3. Quora Promotion
Minimum Viable Test: Promote one article by answering one question on Quora.
To start, I used Ahrefs to find relevant questions in Quora that was ranking in Google. After I had written my article, I copied and pasted different parts of my article in Quora and wrote some new content too. Then, if someone wanted to learn more about the topic, I included a link to my article. Finally, after publishing the article, I asked some friends to vote for my article (an acceptable practice on Quora, but not on most voting sites).
In less than 24 hours, I received over 1,000 views on Quora. Later that week, Quora included my answer in their weekly newsletter.
Ways to scale: Funnel the traffic into a Facebook group, keep answering more question and get featured in news publications, or try adding lead magnets into the answer.
4. Influencer Promotion
Minimum Viable Test: Reach out to men’s style bloggers to get them to promote my articles.
When I started this experiment, I had no intention of building up relationships in this niche because networking done right is time-consuming (but worth it!). But that doesn’t mean I need to avoid connecting with influencers either.
I start by identifying the type of influencers I want to connect with for a project, and usually for promoting a blog, those are fellow micro-influencer bloggers. To find these influencers, I start by doing Google searches for “top men’s style bloggers” or “best men’s fashion blogs.” I qualify the list, put together an outreach plan, and start connecting with these bloggers.
Ways to scale: Relationships are challenging to scale. However, there are numerous opportunities with those relationships, such as cross-promoting each other’s products, co-hosting webinars, and referencing each other’s blogs.
5. Write About the Business on Another Blog
Minimum Viable Test: Write an article on another blog and look at the referral traffic.
When Edward Dennis of Coredna encouraged me to start this series, I had no intention of using it as a promotion tactic. My goal was to simply write what I learn so that others could benefit from what I’m doing.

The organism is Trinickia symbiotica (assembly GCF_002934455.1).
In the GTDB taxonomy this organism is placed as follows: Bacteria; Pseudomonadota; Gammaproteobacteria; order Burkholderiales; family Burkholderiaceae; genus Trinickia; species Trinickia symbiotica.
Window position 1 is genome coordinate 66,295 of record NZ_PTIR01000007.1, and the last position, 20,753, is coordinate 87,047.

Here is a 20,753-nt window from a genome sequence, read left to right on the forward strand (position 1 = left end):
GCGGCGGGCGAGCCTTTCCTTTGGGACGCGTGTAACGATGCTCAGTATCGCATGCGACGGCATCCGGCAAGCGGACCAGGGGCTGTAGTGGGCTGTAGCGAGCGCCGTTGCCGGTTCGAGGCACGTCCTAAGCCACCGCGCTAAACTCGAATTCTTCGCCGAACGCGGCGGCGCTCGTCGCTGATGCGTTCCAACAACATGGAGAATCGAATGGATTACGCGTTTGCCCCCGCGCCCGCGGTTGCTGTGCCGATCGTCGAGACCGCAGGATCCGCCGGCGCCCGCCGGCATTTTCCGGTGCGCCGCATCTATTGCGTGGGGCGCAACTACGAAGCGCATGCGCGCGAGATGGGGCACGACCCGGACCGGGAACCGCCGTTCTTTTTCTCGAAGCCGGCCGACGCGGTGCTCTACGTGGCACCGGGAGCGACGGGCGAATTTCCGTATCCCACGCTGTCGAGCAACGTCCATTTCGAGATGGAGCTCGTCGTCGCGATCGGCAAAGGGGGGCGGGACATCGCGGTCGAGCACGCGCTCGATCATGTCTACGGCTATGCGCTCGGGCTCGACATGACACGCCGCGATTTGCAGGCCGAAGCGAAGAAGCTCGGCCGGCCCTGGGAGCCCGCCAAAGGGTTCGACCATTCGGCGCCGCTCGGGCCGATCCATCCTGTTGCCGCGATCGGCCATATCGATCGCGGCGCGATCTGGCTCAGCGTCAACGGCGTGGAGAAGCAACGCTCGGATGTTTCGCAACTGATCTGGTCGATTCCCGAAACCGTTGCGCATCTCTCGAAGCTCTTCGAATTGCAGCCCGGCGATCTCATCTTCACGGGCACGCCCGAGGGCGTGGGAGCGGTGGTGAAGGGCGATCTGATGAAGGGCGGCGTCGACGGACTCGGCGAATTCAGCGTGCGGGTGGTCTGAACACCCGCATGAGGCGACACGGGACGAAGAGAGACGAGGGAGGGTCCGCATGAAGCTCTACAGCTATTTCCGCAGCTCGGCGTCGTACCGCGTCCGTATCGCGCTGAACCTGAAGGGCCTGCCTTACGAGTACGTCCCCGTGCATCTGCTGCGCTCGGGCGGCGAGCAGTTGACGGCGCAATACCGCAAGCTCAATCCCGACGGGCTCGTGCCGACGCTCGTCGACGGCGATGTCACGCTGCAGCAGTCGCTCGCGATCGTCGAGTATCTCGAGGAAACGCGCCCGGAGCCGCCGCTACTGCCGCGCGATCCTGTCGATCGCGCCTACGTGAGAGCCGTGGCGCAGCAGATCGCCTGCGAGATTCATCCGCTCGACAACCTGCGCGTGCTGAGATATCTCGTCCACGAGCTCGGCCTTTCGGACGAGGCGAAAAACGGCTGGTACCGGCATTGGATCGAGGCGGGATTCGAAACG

The way I’m doing this is by talking about the marketing tips and strategies I’m using to grow the business, and when relevant, I link to the other business in my blog posts.
Ways to scale: Typically referral traffic is very low. The best way to scale traffic is optimizing your second blog for SEO.
6. Scoop.it Promotion
Minimum Viable Test: Promote one article to five Scoop.it curators.
Scoop.it is a simple promotion tactic. All you do is do a search for curators in your niche, share a link to your article, and viola! You can also create your own curated articles for others to read.
While I did not think this would be a good traffic source, Scoop.it does give a very high DA link, although it’s a nofollow link. Depending on your school of thought, perhaps that nofollow link helps with SEO.
Ways to scale: Scoop.it limits you to the number of times you can pitch using a free account. You can either upgrade your account or hire VAs to pitch more curators.
7. Reddit Promotion
Minimum Viable Test: Promote one article in one subreddit.
Reddit, the (snarky) front page of the Internet. Making the front page of reddit has crashed websites, spikes SEO traffic, and causes mass hysteria in the marketing department. If you can create something that fascinates the typical reddit user (namely, young adult, caucasian, liberal, single males with a college degree living in the US), your article could truly go viral.
But a successful reddit promotion doesn’t even need to make the front page of reddit to get significant results. To keep things simple, you want to: